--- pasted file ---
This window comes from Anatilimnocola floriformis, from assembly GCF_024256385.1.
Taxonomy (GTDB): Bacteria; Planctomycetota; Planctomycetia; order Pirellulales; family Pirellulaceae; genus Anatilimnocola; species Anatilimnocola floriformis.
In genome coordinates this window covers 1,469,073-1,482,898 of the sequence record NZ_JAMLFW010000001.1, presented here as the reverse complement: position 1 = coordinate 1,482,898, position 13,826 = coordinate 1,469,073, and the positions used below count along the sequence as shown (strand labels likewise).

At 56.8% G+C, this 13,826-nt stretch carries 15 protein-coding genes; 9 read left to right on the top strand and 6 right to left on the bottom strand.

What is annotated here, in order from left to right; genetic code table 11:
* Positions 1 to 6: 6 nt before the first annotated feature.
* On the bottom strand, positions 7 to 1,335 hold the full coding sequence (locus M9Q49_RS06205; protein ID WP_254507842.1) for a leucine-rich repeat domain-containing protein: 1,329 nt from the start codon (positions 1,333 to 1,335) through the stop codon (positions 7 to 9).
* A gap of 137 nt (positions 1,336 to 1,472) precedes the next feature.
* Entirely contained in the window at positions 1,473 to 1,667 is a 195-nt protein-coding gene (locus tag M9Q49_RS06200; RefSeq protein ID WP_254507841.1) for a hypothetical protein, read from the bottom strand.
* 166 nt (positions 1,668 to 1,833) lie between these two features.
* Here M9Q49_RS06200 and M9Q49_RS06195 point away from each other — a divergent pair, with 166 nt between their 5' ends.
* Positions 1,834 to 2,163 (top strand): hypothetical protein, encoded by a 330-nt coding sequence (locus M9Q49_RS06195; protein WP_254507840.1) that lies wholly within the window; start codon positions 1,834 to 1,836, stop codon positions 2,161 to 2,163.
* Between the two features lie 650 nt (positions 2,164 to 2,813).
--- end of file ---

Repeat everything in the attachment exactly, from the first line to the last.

This window comes from Anatilimnocola floriformis, from assembly GCF_024256385.1.
Taxonomy (GTDB): Bacteria; Planctomycetota; Planctomycetia; order Pirellulales; family Pirellulaceae; genus Anatilimnocola; species Anatilimnocola floriformis.
In genome coordinates this window covers 1,469,073-1,482,898 of the sequence record NZ_JAMLFW010000001.1, presented here as the reverse complement: position 1 = coordinate 1,482,898, position 13,826 = coordinate 1,469,073, and the positions used below count along the sequence as shown (strand labels likewise).

At 56.8% G+C, this 13,826-nt stretch carries 15 protein-coding genes; 9 read left to right on the top strand and 6 right to left on the bottom strand.

What is annotated here, in order from left to right; genetic code table 11:
* Positions 1 to 6: 6 nt before the first annotated feature.
* On the bottom strand, positions 7 to 1,335 hold the full coding sequence (locus M9Q49_RS06205; protein ID WP_254507842.1) for a leucine-rich repeat domain-containing protein: 1,329 nt from the start codon (positions 1,333 to 1,335) through the stop codon (positions 7 to 9).
* A gap of 137 nt (positions 1,336 to 1,472) precedes the next feature.
* Entirely contained in the window at positions 1,473 to 1,667 is a 195-nt protein-coding gene (locus tag M9Q49_RS06200; RefSeq protein ID WP_254507841.1) for a hypothetical protein, read from the bottom strand.
* 166 nt (positions 1,668 to 1,833) lie between these two features.
* Here M9Q49_RS06200 and M9Q49_RS06195 point away from each other — a divergent pair, with 166 nt between their 5' ends.
* Positions 1,834 to 2,163 (top strand): hypothetical protein, encoded by a 330-nt coding sequence (locus M9Q49_RS06195; protein WP_254507840.1) that lies wholly within the window; start codon positions 1,834 to 1,836, stop codon positions 2,161 to 2,163.
* Between the two features lie 650 nt (positions 2,164 to 2,813).